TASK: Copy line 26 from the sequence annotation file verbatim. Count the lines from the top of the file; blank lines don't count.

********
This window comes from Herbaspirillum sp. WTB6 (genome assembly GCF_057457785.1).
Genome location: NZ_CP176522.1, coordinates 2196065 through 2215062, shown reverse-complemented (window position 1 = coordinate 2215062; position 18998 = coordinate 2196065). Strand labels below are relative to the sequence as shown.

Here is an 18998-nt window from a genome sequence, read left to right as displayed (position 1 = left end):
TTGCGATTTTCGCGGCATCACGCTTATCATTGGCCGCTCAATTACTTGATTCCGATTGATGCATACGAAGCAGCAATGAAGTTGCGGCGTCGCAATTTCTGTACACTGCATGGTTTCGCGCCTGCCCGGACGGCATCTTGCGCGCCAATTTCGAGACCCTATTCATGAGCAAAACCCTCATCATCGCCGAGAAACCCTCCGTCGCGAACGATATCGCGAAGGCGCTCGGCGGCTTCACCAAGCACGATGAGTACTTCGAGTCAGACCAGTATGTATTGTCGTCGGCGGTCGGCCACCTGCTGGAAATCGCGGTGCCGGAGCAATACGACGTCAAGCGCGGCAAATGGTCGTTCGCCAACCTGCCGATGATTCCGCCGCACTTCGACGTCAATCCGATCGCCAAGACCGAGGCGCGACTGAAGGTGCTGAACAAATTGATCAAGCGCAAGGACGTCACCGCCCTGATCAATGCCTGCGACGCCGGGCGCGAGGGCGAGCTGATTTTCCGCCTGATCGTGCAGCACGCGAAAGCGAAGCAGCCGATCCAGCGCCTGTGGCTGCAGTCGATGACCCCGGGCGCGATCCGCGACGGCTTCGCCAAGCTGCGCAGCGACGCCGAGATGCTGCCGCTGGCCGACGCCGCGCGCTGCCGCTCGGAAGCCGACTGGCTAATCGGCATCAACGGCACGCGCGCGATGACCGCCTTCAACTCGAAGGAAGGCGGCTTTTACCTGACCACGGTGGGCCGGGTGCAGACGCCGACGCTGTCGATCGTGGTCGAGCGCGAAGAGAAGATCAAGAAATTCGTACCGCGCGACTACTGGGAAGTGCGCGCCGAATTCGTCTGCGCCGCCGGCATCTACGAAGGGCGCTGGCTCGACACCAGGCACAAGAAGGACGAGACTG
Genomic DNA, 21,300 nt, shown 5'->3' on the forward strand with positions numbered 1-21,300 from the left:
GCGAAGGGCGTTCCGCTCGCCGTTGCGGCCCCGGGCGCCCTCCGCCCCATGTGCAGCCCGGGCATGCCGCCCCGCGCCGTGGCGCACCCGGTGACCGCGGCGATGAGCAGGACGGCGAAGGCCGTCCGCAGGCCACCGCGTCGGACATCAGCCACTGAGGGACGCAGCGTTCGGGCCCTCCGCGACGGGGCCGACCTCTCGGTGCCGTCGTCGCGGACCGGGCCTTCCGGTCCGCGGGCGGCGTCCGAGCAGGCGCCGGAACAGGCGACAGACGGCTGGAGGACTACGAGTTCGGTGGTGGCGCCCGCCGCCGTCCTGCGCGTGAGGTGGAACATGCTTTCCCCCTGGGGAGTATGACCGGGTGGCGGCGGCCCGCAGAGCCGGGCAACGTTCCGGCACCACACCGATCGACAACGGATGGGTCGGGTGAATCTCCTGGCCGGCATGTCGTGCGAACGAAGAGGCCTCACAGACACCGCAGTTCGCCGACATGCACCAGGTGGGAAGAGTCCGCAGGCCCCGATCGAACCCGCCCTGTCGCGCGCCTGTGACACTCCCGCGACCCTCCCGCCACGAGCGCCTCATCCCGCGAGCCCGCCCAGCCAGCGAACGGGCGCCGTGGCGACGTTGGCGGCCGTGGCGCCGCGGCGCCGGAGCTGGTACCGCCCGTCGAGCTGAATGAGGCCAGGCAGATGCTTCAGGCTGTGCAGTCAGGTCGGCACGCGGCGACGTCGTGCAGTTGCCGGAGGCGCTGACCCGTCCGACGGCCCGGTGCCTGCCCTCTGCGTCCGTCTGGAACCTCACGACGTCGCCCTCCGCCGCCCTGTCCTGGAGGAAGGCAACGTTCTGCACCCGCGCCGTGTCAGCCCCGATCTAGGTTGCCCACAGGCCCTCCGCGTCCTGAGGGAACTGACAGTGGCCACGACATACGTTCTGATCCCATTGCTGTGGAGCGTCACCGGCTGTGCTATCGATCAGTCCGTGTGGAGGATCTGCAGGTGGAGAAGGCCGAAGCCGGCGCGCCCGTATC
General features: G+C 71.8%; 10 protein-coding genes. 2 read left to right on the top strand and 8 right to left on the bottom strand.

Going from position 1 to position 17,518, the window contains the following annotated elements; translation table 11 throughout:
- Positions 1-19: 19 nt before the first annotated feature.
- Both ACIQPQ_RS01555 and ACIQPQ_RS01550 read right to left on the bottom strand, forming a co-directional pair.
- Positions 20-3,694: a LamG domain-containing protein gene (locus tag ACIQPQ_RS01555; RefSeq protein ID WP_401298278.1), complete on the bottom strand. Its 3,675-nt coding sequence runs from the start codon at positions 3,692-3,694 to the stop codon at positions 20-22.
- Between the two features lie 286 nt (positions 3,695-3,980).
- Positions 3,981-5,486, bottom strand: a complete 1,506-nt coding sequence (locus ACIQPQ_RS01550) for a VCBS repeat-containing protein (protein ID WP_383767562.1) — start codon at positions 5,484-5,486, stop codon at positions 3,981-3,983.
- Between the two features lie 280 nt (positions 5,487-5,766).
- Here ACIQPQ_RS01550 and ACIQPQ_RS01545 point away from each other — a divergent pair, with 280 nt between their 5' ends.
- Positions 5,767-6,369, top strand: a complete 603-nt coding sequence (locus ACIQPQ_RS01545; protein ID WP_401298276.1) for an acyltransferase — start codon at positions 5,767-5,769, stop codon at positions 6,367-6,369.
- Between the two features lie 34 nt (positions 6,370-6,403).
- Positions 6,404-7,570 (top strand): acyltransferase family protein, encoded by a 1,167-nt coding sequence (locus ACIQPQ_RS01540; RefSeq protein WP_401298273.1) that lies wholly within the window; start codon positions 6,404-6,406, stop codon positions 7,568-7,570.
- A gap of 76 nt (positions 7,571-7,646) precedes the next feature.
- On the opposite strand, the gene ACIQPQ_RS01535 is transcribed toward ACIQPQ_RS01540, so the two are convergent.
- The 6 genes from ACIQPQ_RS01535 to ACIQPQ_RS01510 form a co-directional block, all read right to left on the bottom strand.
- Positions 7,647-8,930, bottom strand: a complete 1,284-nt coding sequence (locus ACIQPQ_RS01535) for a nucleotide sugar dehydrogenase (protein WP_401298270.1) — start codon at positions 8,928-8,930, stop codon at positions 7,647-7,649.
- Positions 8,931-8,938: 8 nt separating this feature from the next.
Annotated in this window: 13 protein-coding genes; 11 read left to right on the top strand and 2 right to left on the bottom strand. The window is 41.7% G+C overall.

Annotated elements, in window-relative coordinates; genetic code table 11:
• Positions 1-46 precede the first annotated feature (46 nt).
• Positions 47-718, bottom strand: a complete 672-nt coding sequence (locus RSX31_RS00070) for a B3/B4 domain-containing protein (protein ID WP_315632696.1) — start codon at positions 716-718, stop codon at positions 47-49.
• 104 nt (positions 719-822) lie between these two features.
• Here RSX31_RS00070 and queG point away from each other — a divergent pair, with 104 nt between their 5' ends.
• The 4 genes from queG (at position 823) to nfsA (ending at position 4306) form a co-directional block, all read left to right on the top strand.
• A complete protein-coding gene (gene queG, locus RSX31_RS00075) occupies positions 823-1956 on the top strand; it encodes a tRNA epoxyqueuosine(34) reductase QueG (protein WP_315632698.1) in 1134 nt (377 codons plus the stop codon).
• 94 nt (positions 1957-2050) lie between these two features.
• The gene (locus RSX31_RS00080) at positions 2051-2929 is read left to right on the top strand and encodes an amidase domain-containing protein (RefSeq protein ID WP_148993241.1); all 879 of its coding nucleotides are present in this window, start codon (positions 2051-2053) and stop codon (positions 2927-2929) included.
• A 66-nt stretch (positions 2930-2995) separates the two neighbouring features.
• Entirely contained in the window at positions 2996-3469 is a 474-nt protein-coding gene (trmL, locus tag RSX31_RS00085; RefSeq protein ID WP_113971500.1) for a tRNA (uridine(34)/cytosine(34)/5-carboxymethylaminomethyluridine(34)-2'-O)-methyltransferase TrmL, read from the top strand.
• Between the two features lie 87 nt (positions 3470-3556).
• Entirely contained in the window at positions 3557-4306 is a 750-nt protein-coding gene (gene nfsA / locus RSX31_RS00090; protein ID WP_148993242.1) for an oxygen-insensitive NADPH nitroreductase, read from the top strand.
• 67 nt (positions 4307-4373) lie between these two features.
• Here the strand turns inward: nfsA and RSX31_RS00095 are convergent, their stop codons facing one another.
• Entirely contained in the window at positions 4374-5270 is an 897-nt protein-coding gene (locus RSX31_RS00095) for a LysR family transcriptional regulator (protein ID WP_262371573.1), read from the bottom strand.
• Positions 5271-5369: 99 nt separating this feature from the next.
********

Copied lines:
• Positions 1-46 precede the first annotated feature (46 nt).